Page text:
The approach is student centred. Students are encouraged to drive their own learning. There is less emphasis on how much knowledge has been acquired and more on how well meaning has been constructed and how learners have engaged with knowledge through problem-solving and inquiry.
Students are encouraged to find out for themselves and do not expect to be provided with solutions. Individuals are more likely to engage in an environment that provides a loose structure that does not smother the inclination towards exploration and discovery.
The thinking process is an inductive one. The thought processes adopted by students centre around problem-solving and inquiry. Students may be presented with a problem or task and then provided with opportunities to explore different ways of solving the problem or carrying out the task. Through active engagement the student determines the steps they deem most effective in addressing the situation.
Type of learning
The type of learning takes advantage of both individual and group learning. As an individual drives their own learning it is important that they have control within the learning environment. However, if opportunities exist for inquiry through peers or groups that coincide with the needs of the individual, students will engage in the group process.
Type of model
It is a process not easily evaluated. Learning is concerned with the development of the person as a whole and therefore becomes more difficult to measure.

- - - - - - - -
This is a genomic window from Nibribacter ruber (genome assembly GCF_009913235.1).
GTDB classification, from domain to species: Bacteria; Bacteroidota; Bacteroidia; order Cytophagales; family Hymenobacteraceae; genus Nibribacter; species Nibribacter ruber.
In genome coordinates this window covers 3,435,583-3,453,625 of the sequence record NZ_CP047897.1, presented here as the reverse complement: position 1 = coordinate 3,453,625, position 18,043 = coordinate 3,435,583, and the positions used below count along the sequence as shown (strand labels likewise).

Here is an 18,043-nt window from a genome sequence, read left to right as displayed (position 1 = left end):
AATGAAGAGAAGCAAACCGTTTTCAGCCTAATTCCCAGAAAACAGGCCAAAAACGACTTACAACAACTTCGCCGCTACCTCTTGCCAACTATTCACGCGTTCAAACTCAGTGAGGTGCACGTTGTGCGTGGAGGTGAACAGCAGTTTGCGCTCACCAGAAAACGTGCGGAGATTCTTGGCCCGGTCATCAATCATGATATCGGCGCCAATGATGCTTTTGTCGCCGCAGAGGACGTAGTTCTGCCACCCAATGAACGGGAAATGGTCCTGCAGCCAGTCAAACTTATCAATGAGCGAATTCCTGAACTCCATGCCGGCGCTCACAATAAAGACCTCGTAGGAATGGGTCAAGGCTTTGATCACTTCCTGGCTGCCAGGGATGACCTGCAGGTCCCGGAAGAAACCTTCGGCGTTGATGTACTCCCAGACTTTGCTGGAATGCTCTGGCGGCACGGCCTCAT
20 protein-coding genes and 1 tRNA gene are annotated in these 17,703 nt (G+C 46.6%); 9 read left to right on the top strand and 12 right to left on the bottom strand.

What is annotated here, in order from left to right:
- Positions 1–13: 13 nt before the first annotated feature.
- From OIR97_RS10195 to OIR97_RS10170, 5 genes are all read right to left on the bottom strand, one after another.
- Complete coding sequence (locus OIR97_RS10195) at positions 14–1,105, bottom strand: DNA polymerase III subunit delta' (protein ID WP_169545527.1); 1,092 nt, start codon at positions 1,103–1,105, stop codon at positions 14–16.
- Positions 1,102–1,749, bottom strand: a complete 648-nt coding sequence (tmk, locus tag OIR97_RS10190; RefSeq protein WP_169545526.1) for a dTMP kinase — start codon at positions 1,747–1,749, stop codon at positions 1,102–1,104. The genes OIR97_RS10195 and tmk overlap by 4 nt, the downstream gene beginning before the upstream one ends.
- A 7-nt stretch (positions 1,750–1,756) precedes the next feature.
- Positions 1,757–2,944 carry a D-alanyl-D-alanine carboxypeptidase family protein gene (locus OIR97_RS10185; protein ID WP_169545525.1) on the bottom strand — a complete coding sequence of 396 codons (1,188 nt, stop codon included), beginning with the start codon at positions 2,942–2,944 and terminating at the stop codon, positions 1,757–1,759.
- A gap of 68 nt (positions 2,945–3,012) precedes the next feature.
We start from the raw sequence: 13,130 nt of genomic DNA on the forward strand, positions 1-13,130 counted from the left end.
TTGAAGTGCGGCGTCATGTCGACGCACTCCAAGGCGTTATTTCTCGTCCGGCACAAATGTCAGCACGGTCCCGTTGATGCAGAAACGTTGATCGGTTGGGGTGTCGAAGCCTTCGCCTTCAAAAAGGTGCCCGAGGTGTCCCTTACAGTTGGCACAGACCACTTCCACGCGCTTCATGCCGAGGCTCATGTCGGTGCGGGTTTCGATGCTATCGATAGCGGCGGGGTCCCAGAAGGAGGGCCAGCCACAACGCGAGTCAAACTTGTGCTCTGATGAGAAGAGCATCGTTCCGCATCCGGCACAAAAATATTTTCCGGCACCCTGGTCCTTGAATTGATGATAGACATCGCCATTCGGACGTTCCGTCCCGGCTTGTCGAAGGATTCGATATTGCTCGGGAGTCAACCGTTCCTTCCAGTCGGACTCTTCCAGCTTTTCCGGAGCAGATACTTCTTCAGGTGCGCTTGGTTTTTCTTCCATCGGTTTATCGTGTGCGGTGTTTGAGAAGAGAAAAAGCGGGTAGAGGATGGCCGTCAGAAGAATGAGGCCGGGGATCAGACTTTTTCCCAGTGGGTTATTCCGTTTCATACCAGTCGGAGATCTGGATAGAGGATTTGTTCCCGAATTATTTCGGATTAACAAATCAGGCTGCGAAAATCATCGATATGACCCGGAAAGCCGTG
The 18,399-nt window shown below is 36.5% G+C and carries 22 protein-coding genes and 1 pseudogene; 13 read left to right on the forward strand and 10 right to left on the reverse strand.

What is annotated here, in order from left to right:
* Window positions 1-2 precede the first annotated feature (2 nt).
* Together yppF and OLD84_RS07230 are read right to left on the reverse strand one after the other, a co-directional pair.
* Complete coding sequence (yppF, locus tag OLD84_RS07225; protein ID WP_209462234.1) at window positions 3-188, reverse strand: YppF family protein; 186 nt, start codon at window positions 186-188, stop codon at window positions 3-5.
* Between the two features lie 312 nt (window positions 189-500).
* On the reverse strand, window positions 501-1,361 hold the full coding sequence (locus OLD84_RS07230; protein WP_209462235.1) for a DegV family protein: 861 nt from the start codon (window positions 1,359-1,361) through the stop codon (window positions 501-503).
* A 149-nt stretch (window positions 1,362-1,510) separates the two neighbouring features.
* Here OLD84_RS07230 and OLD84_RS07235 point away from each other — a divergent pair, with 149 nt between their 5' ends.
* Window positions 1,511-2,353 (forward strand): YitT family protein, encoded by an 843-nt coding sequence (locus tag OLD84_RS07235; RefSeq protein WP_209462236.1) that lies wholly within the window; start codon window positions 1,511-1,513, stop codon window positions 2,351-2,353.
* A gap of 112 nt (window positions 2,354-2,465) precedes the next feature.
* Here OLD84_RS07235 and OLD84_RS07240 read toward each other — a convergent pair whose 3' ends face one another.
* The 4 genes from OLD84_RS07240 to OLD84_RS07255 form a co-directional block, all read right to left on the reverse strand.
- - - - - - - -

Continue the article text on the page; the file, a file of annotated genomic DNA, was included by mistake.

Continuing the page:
Metaphor/s of learning
‘Learning through discovery’ stems from the student's own inherent desire to learn. This intrinsic need to learn also provides motivation for learning, more so than external drivers such as assessment. Student motivation lies in the sense of fulfil ment that is achieved when a problem is solved or a project has concluded. Self-actualisation is the ultimate goal in the broad development of the whole person.
Implications for Higher Education
The lecturer may adopt a mixed mode of delivery suited to probing the learner to ensure that the learning process maintains pace. There may be times where the learner requires the lecturer to take a more supportive coaching role to help make sense of a given situation. Other instances may involve the lecturer adopting the role of observer to ensure the learning process remains on the correct path. E-learning and distance learning can take advantage of the student’s independent role within this model. Groups who work on projects also adopt roles of investigators or explorers, where overt instruction from the lecturer is not required.
Meaningful information is easier to learn and remember. If a learner links relatively meaningless information with prior schema it will be easier to retain. Knowledge of the world is organised and reorganised until some level of understanding is acquired. The structure of knowledge is linked to the gradual level of development of the learner.
Origin of learning goalsThe subject matter and stage of development determine goals. The process of learning remains continuous in the organisation and reorganisation of knowledge until the learner achieves insight through addressing a problem. The context and stage of problem-solving will indicate what the purpose of learning is.
This model requires internal processing of information. Motivation comes from the learner, i.e. it is intrinsic. There is a need to acquire, store, retrieve and reorganise knowledge so that a better understanding may be acquired. This arises from inherent curiosity.
Major contributors to the information processing model include the following.